Sometimes hockey is just bad, stupid fun and there’s hardly a rhyme or reason. The Hawks put up a fight when it mattered most, and with some much-missed puck luck, they managed to pull out two points in a game in which they didn’t deserve one. To the bullets.
– Brandon Saad was a wild stallion from just about front to back. On the first game-tying goal, he used that straight-line power we all crave to carve up Mike Matheson and managed to squeeze a pass onto Kane’s stick perfectly, despite pressure from Aaron Ekblad and Evgenii Dadonov. His semi-blind pass from behind the net onto DeBrincat’s stick for the second game-tying goal resulted from better positioning and a bit more power against Dadonov below the goal line. And he almost potted one himself after John Hayden’s squib pass found his stick in the blue paint late in the third. Saad came to life in the third period especially, much like the rest of the Hawks, and sported a 77+ CF% when paired with Hayden and Jonathan Toews. When Brandon Saad fucks, Brandon Saad fucks.
– It wasn’t until the third period that the Hawks made any real rumblings at making this a game. Despite tying it in the second, the Hawks had a 27+ CF% through two. But after Colliton switched up the lines, broke up 20–19–88, and re-paired Duncan Keith and Henri Jokiharju, the Hawks completely dominated play to the tune of a 75 CF% in the third. We all get the theory behind 20–19–88, but they simply haven’t dominated together. Your nuclear line can’t really be considered nuclear when it gets domed on the ice. After the break up, you saw much evener fluidity in passing.
– The only line that stayed together all night was Nick Schmaltz–David Kampf–Dominik Kahun, and they were mostly decent. After the first period, I wondered what exactly Kampf was doing to warrant second-line center minutes. Then he pulled that incredible power move on Ekblad off a Kahun feed, which is something I don’t think any of us expected he could do. It was nice to see a higher level in Kampf’s play, and if there’s more of that in reserve, we’ve got an interesting guy on our hands. It’s still concerning that Kampf and Kahun were much more noticeable than Schmaltz, the supposed $6 million man, but I’ll gladly take what they gave tonight. You can hear the contempt in Foley’s voice any time Schmaltz does anything out there now, though.
– Alexandre Fortin is as close to a Luis Mendoza as the Hawks will ever have. I don’t know that he does anything other than go really fast in a straight line and find himself in the middle of all on-ice whimsy. After an excellent pick off Nick Bjugstad’s stick while Bjugstad attempted to set up a PP rush, Fortin got stuffed by James Reimer’s right pad, only to flick the puck by Reimer off his left skate as he was coming down from a jump. He’s got no normal finish whatsoever, but his PK trick shot tonight would have been the highlight even if the Hawks hadn’t won.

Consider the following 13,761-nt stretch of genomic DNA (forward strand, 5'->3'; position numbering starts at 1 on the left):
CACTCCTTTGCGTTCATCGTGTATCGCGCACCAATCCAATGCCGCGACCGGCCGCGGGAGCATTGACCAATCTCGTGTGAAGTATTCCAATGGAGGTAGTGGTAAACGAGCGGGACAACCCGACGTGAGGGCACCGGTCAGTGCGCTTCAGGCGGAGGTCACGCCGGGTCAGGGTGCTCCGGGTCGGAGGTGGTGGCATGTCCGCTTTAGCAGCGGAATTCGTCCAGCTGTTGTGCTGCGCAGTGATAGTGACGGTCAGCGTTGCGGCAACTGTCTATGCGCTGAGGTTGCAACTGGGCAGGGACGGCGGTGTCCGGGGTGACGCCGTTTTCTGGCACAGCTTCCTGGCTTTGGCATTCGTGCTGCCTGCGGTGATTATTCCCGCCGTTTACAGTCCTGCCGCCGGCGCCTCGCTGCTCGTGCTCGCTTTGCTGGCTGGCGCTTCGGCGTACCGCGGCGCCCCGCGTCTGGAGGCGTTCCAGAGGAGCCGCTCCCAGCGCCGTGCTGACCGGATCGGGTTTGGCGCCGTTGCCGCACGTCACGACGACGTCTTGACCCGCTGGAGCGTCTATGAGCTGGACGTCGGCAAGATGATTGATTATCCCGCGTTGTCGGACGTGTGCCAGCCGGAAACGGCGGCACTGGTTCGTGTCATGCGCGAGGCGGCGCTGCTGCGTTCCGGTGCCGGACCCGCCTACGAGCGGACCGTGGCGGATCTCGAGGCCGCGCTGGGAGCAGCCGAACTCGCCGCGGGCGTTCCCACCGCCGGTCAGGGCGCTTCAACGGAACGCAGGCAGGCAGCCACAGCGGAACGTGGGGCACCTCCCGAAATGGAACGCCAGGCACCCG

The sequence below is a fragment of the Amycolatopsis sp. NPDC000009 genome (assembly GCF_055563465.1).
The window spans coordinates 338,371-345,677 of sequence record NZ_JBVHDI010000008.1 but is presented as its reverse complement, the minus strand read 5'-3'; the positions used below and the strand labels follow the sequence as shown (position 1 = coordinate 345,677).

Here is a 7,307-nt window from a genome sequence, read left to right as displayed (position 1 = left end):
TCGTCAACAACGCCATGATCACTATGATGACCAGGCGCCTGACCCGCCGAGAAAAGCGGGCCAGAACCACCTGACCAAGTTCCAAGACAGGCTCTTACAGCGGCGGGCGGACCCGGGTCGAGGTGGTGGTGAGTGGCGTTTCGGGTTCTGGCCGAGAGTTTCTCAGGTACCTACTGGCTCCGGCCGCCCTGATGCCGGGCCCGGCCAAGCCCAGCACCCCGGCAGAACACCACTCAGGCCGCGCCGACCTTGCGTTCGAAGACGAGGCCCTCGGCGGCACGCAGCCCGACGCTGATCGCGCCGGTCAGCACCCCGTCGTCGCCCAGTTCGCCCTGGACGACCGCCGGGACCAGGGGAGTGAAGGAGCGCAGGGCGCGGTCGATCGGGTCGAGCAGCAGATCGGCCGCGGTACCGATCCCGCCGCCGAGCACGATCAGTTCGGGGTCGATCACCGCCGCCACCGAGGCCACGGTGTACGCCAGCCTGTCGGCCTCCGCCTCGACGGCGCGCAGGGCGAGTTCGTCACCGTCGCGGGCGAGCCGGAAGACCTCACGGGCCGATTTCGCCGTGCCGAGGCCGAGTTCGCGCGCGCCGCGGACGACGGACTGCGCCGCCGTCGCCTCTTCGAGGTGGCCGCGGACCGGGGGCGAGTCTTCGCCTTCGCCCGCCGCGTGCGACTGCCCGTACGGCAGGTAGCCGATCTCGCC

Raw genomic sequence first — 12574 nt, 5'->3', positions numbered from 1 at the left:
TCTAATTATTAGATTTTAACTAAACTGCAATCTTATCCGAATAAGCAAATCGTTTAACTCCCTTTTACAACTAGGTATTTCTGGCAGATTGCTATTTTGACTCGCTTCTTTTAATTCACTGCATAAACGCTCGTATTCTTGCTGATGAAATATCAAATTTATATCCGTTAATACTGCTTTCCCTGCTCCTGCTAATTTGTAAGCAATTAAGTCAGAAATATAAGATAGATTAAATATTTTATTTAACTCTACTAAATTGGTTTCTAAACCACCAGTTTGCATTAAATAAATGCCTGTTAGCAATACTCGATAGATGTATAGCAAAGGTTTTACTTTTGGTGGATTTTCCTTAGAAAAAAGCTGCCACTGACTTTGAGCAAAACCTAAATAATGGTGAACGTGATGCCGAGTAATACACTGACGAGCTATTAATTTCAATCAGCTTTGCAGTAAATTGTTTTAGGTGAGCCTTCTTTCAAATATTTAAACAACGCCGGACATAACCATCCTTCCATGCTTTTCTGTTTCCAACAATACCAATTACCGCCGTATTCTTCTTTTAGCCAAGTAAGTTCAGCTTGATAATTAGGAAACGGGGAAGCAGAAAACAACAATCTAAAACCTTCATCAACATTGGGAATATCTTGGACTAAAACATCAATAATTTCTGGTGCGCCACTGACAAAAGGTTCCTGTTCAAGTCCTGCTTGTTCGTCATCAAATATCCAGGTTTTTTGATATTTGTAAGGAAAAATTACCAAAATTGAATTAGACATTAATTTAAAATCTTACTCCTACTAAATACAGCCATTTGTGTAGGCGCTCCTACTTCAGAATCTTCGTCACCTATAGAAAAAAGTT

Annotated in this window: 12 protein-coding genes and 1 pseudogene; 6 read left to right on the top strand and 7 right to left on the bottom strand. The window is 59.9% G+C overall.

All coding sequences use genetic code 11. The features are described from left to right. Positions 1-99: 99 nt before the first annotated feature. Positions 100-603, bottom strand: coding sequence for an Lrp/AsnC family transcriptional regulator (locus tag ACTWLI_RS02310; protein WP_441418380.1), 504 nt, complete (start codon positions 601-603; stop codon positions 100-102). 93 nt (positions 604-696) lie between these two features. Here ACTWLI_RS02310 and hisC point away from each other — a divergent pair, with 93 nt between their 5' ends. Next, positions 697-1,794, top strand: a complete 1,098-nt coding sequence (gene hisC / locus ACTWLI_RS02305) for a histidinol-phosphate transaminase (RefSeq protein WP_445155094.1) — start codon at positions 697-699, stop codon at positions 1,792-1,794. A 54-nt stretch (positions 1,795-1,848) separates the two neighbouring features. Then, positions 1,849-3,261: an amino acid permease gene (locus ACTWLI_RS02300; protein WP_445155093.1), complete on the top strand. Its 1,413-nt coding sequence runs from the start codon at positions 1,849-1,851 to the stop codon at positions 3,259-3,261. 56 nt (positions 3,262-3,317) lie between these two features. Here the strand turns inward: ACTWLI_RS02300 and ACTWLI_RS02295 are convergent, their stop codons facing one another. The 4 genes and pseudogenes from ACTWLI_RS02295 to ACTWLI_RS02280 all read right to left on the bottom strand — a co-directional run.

– The coverage this team has on defense is by far some of the worst we’ve seen in a while. Eddie O. took a good five minutes in the pregame to defend the system, instead blaming a lack of awareness from players for the A+ chances they give up. I get that, but this looks a lot like a chicken-egg argument. Even when the Hawks were bad last year, I don’t remember seeing as many opponents streaking full steam ahead through the slot as I have in the last two games. Florida’s second goal came when Fortin and Hayden inexplicably shadowed Colton Sceviour on the near boards, even though Jokiharju had him covered. This left Jared McCann all the time and space in the world in the slot. Their third goal came from Kane trying to cheat out of the zone, leaving Ekblad wide open in the slot. Whether it’s adjustment to a new system or a lack of talent within that system (or both), it’s made for many more high-quality chances for Hawks’s opponents.
– Erik Gustafsson taketh away, and Erik Gustafsson giveth. After a mostly dogshit day, including letting his aggressiveness get the best of him and setting up Florida’s second goal after crashing too quickly and deeply by himself, Gustafsson popped the game winner in the clown show.
– For the last goddamn time, Alex DeBrincat is not a fucking third liner. We’ve done this experiment too many times over the last two years. You stick him with one of Kane, Toews, or Saad, and you let him fucking go. It’s not hard.
The Hawks had no business taking two tonight, which makes those points all the sweeter. Las Vegas is next.
Onward. . .
Beer du Jour: Eagle Rare
Line of the Night: “Unfortunately, Manning took the ice.” –Eddie O. describing a turnover between Brandon Manning and Alex DeBrincat as a result of the two being too close together.